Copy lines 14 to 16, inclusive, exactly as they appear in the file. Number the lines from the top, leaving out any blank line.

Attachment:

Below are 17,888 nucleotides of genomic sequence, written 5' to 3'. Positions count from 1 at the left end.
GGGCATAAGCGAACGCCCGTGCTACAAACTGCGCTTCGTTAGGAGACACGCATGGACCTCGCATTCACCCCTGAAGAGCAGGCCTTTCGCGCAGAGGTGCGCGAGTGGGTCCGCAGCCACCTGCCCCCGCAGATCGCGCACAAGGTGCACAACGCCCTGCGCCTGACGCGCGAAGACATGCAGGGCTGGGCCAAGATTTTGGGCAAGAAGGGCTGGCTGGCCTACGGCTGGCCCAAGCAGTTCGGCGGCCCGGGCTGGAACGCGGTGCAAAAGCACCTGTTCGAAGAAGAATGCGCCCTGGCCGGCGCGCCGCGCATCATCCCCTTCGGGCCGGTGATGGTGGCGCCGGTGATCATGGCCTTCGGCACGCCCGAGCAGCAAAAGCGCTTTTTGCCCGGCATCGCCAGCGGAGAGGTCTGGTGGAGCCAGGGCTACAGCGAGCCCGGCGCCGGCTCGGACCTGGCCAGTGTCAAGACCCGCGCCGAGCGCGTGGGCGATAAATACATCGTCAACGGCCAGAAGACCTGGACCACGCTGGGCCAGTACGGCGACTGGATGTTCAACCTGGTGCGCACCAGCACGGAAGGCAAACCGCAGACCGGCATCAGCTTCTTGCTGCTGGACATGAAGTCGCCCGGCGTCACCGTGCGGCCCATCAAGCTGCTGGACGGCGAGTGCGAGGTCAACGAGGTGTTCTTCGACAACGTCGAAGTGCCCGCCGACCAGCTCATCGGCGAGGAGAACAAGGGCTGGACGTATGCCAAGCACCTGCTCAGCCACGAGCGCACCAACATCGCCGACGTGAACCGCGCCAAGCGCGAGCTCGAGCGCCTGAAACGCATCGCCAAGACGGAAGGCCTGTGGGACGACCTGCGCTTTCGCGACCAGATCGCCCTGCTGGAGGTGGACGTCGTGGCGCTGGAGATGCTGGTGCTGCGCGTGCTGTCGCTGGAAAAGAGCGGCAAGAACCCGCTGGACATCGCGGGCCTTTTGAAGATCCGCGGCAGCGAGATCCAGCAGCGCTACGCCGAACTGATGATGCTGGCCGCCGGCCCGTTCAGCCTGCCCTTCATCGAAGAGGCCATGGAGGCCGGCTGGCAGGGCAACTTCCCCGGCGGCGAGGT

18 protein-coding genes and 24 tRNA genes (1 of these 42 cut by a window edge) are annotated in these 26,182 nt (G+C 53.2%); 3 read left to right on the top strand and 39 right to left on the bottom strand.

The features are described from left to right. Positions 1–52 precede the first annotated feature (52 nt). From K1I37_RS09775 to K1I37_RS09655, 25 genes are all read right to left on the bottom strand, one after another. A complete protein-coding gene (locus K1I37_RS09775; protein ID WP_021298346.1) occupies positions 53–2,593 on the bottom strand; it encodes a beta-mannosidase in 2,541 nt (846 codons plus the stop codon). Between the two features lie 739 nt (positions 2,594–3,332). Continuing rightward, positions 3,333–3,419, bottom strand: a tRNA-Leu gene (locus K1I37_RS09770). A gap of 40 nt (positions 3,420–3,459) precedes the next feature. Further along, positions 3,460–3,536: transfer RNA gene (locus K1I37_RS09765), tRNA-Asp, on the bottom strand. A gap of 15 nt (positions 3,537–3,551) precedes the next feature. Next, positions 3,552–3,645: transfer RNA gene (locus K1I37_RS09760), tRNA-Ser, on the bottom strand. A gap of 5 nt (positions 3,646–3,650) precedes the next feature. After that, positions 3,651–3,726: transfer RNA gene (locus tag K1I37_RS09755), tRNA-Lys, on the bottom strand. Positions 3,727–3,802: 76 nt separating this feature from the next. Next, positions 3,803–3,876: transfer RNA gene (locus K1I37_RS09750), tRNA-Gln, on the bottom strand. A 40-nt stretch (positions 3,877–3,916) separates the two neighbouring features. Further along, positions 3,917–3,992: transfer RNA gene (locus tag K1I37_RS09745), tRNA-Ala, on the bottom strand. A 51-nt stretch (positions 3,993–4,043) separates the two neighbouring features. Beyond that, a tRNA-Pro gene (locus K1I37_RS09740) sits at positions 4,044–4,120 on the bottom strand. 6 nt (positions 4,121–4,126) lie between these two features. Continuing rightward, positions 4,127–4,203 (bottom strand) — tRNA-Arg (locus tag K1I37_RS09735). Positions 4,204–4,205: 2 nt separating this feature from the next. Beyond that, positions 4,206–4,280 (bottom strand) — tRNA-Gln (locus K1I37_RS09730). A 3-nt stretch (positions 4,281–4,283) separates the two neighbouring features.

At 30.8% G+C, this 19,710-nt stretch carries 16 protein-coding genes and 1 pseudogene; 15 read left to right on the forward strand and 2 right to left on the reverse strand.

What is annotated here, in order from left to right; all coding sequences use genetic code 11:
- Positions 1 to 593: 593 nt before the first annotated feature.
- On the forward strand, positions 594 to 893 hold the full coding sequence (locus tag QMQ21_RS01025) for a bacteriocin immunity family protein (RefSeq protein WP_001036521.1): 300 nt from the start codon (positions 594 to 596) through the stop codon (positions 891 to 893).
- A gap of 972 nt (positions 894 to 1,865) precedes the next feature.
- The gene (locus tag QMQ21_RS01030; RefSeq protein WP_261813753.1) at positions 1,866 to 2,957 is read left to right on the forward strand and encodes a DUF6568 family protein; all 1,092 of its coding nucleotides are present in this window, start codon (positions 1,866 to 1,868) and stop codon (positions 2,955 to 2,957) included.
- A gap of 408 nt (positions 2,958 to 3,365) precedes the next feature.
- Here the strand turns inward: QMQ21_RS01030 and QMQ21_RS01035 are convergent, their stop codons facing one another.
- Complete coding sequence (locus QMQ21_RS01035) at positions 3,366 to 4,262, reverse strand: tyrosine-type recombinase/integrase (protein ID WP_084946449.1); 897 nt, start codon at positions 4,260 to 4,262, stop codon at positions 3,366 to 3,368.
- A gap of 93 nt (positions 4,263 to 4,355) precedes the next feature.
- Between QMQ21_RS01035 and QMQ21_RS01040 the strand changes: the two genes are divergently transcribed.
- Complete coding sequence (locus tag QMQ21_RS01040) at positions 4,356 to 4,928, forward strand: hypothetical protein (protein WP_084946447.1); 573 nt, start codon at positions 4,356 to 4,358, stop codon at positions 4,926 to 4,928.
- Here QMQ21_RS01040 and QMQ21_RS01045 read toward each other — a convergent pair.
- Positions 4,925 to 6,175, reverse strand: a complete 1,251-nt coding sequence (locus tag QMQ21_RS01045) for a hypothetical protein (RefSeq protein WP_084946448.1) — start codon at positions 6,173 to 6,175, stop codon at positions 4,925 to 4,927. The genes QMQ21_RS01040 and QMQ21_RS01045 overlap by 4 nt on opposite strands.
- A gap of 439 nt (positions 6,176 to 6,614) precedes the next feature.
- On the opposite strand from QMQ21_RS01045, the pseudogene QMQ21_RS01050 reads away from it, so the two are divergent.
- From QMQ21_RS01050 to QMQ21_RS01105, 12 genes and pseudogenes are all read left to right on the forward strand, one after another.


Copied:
- A gap of 93 nt (positions 4,263 to 4,355) precedes the next feature.
- Between QMQ21_RS01035 and QMQ21_RS01040 the strand changes: the two genes are divergently transcribed.
- Complete coding sequence (locus tag QMQ21_RS01040) at positions 4,356 to 4,928, forward strand: hypothetical protein (protein WP_084946447.1); 573 nt, start codon at positions 4,356 to 4,358, stop codon at positions 4,926 to 4,928.